Japan is getting more active in the solar energy field in recent months, and now, the Japan Aerospace Exploration Agency (JAXA) has revealed a plan under which solar photons will be used to propel satellites in outer space [JP, PDF]. The aim is to make satellites in general more energy-efficient.
The JAXA says their satellite would be the first object in outer space that’s propelled by particles of light. The particles accelerate the satellite and can make it change its direction, too. The solar photons will push against the satellite’s polymer sail, which is just 0.0075mm thick and will be partly covered with amorphous silicon solar cells. The sail itself is 20m in diameter.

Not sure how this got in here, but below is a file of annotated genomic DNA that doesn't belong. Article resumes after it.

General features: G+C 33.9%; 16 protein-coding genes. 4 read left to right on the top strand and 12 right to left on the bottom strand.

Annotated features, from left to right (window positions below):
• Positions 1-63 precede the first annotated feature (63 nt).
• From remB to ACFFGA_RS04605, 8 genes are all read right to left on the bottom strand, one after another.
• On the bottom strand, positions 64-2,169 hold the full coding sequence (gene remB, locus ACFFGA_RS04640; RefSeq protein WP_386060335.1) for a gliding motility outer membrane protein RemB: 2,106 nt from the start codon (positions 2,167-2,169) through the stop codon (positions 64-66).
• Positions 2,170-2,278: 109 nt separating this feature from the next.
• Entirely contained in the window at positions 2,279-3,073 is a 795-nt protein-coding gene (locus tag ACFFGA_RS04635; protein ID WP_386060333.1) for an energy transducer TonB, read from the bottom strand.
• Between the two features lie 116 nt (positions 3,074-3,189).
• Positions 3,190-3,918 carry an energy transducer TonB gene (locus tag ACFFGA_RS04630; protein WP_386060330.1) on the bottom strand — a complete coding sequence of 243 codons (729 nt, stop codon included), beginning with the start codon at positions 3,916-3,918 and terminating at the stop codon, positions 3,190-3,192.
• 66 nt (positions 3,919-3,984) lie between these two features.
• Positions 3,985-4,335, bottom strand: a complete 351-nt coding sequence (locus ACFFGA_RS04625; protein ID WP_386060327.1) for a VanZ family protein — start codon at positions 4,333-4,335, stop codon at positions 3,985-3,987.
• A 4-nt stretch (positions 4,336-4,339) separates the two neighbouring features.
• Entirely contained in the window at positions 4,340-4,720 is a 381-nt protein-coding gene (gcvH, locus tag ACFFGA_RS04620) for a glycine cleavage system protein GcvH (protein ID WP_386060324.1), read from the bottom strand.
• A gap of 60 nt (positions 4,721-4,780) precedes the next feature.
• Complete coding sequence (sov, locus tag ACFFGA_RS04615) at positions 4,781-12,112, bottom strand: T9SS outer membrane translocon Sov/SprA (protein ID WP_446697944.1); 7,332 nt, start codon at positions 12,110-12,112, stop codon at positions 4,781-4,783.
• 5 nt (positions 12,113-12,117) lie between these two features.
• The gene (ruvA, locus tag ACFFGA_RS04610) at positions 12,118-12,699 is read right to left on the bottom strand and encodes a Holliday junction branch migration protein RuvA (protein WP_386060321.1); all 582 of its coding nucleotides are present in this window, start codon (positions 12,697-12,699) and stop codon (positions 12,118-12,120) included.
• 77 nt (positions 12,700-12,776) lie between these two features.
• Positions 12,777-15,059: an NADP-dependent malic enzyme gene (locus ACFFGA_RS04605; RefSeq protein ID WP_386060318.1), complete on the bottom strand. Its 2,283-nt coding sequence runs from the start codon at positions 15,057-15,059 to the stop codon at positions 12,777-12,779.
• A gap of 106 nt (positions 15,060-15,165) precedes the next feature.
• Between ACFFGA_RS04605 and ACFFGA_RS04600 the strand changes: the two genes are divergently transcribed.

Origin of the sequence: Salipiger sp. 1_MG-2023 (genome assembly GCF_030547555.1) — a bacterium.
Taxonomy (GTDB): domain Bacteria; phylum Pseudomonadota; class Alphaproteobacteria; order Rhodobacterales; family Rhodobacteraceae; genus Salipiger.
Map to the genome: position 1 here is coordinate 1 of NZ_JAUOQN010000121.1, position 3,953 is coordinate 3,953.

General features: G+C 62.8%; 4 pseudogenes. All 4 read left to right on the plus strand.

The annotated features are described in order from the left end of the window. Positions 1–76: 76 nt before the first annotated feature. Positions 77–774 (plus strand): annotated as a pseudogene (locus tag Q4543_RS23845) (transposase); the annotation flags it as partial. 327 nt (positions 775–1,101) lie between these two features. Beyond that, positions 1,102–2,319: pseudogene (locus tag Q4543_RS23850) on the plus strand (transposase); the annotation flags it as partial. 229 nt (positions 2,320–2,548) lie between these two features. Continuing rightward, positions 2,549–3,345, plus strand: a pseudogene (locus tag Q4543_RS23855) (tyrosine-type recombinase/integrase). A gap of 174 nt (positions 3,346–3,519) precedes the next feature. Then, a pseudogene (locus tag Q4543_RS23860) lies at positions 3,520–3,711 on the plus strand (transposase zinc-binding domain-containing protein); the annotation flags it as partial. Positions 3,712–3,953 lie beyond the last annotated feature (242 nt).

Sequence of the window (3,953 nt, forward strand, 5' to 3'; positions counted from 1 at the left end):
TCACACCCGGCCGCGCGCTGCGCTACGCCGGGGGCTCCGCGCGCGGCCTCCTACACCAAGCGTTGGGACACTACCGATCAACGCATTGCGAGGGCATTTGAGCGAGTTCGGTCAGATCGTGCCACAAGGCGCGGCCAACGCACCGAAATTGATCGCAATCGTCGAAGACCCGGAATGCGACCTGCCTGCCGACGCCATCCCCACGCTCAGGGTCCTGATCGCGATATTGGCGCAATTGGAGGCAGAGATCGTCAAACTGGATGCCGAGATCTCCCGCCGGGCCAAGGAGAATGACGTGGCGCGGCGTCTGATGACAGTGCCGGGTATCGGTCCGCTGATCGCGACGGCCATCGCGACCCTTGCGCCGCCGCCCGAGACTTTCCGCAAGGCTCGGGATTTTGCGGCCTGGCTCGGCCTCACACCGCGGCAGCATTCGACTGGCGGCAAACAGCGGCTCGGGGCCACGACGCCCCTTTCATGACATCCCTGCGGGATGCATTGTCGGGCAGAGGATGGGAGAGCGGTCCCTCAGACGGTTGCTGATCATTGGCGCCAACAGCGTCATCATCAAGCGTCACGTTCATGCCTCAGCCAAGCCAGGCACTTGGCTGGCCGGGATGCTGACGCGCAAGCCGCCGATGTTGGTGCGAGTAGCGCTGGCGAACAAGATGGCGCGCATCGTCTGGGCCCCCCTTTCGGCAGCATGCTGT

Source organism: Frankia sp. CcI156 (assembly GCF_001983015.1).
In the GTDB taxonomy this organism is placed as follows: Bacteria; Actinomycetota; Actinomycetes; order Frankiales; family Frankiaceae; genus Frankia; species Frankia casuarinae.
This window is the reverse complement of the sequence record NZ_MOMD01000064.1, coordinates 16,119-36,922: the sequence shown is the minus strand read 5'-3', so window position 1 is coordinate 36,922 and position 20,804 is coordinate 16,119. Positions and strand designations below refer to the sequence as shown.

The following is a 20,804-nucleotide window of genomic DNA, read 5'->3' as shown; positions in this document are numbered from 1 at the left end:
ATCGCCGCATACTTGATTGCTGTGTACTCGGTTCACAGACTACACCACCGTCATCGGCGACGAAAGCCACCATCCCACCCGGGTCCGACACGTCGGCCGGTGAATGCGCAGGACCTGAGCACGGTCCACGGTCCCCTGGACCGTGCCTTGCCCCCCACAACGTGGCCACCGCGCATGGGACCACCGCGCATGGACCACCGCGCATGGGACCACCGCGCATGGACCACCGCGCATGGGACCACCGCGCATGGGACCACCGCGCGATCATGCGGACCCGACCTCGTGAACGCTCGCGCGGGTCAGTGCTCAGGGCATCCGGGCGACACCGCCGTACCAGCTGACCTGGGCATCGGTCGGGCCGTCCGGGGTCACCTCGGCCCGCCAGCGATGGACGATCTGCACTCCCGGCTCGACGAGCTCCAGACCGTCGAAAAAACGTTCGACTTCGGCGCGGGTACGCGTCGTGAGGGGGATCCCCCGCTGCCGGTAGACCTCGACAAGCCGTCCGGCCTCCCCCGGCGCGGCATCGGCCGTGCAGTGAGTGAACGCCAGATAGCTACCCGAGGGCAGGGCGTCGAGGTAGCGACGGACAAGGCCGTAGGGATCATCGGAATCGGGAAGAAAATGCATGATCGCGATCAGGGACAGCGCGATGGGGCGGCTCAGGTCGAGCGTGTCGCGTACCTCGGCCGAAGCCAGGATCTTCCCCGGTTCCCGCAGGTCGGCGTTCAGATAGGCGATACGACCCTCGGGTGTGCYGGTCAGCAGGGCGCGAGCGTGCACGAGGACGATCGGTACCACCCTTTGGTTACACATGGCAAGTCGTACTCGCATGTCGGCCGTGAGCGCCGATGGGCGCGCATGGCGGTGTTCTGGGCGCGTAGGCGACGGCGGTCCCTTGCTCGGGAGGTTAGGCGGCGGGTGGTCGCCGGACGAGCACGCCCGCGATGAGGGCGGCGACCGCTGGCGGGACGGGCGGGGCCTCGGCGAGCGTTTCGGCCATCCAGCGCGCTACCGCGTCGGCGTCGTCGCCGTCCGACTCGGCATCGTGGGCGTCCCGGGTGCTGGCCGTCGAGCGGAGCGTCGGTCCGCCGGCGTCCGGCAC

The new technology will provide more than 50% of the power needed overall. And the JAXA is fast: It plans to launch the satellite as early as the next fiscal year and test it for six months in outer space.